Innocents Abroad


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165 in stock


By Kevin Rice

ISBN: 978-1-84747-158-1
Published: 2008
Pages: 170
Key Themes: fiction, religion, politics, relationships



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About the Author

Kevin Rice, author of Innocents Abroad, was born in Birmingham in 1947. He was educated at a school in Birmingham, and on leaving school got a job as a computer operator. In this job he learned how to write programmes for a mainframe, such as you had in the 1960’s. He left that job after a year, and had a series of jobs.

In his 20’s he became involved with the psychiatric system. He couldn’t get a job, because there was no work, and nobody wanted to employ anybody with a past mental illness. This led to him going into hospital long term.

Whilst in hospital, he attended education classes, mostly in science and IT, since his knowledge of computers was now a bit out of date. He also read, and watched TV documentaries, which enabled him to acquire the knowledge necessary to write Innocents abroad. He was in a number of hospitals until 2007, and was then discharged to a half way house, since by now he had almost recovered.

He still lives in the half way house today, and wrote Innocents Abroad in a narrative context, hoping to help put mental illness in a more favourable light, so that in the future, nobody will be refused a job because of a past mental illness like he was in his 20’s.

Book Extract

In the 2020’s, the Japanese invented a man-made machine that could build a machine- made machine, which was beyond the understanding of most men. This in turn could build a more complex machine. This made it possible to establish a colony of machines on Mars, which built a base to be occupied by the astronauts that went there in 2032. The computer technology which made the expedition to Mars possible could be used to obtain oil from the ocean deeps, with the well maintained by robots, so that it was no longer necessary to parley with unpleasant, Islamic fundamentalist regimes for oil. In the 2040’s, these machines became quite common.

In the Ormeau road, Belfast, there was a block of sheltered flatlets to rehabilitate people with mental health problems. It was called Ashfield tower, and on the south facing wall it had solar panels to supplement the grid. The authorities tried to use renewable sources of energy as much as possible.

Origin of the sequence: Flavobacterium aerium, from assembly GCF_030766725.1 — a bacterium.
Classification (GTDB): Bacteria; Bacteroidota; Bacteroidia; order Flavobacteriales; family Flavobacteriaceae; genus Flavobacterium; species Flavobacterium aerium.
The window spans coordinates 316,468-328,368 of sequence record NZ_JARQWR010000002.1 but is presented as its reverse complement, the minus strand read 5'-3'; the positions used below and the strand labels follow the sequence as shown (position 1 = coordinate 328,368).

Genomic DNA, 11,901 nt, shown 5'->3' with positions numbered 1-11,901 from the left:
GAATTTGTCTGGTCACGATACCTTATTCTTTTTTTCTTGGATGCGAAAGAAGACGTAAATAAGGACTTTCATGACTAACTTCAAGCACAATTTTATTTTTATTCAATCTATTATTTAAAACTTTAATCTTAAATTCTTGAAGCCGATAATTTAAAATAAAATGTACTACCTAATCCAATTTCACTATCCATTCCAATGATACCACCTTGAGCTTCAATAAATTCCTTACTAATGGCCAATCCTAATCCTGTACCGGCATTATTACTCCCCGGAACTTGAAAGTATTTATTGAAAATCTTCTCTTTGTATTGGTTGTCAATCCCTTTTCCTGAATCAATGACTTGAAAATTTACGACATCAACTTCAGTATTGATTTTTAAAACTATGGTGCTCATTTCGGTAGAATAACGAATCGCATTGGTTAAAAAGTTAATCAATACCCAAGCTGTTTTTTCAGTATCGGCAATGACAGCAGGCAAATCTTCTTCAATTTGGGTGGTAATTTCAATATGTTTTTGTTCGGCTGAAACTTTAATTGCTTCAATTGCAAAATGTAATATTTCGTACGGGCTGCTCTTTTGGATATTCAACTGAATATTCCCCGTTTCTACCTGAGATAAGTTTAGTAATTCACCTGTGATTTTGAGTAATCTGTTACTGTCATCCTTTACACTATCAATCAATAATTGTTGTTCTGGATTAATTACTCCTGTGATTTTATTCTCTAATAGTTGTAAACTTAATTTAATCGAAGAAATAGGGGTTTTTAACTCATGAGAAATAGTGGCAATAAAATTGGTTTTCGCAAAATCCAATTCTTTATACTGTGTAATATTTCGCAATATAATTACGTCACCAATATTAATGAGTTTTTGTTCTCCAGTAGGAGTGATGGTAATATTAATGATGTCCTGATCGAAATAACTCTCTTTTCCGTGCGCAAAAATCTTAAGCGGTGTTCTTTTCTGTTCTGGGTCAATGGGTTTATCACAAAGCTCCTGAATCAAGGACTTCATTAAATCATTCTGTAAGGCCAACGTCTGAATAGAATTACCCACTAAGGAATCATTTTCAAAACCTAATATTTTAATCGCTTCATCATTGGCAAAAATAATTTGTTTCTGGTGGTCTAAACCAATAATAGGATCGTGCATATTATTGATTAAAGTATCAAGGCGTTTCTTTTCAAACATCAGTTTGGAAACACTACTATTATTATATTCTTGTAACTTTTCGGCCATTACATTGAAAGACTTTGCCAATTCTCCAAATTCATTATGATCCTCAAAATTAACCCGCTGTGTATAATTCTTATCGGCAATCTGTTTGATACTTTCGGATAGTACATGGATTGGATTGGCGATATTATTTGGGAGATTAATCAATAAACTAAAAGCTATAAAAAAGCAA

The local residents didn’t like the presence of Ashfield tower, because they said that their children would be at risk and the value of their houses would go down. In fact, the Ashfield tower clients kept themselves to themselves, only mixing with other mental patients, mostly in the drop-in centre in Bunyan street. Ashfield tower was on the corner of Ormeau road and Bunyan street. The clients would certainly not mix with the neighbours’ children for fear of being accused of grooming for abuse.

Patrick Monaghan was a client of Ashfield tower. He worked at a sheltered workshop that did upholstery, and was engaged to Bridget McFarlane, also a client, who worked at a theatrical costume shop. Patrick had moved to Ashfield tower in November 2046, from Ardoyne secure unit. He had, in fact, been married to a patient there called Christine Beck, but they were not allowed to consummate the marriage. The strange thing was, staff turned a blind eye toward homosexual behaviour between patients, but couples that wed weren’t allowed to have any sex. This didn’t do anything for the cause of gay rights, as it provoked a reaction against gay patients by straight patients. They had spent most of their marriage fighting through the courts for the right to consummate their marriage.

In March 2046, Christine went to a group home in Omagh. She visited Patrick for a bit, and then a man at the group home said that she shouldn’t waste her youth on a man who’s locked up, and she took divorce proceedings.

Bridget had been in the Phoenix secure unit in Larne. Her family had been killed in a train crash on the way to visit her from Londonderry, and she became influenced by a Christian fellowship group that came to visit. In Ashfield Tower she joined a Methodist church, and at first her relationship with Patrick was confined to Bible study. At Christmas he took her to visit his family in the village of Ballysheen in county Armagh. The reception hadn’t been good, because Patrick’s family were Catholics and they believed in the sanctity of marriage, so they didn’t like the fact that he was with another woman when he was married to Christine, even though Christine was taking divorce proceedings. Bridget said that when you take divorce proceedings against your marriage partner, you waive all rights to fidelity, but they called her a harlot and a home wrecker. Patrick’s family hadn’t had anything to do with him since, but if they offered an olive branch, it would most likely come from his mother, because she had done all the visiting whilst he was in Ardoyne.

Patrick’s divorce became final in February 2047, and by then Patrick and Bridget’s relationship had developed into a romance. The wedding day was set for Friday January 7th, 2048. Patrick’s distant cousin, Josh, who lived in Australia, had funded their honeymoon; they would go to Australia on a cruise ship, visit Josh and his wife Jodi and their two children, and fly home.

Patrick and Bridget were determined not to have a large family, because Patrick came from a family of 15. His mother conceived easily, and she wouldn’t use contraceptives because she was a Catholic, so that’s what happened; 15 children. As a result, he had been raised in poverty, partly because his father spent all his time in the ale house and the betting shop. Patrick felt that by limiting the size of his family to 2 children, he would be able to give them all the things which he never had as a child.


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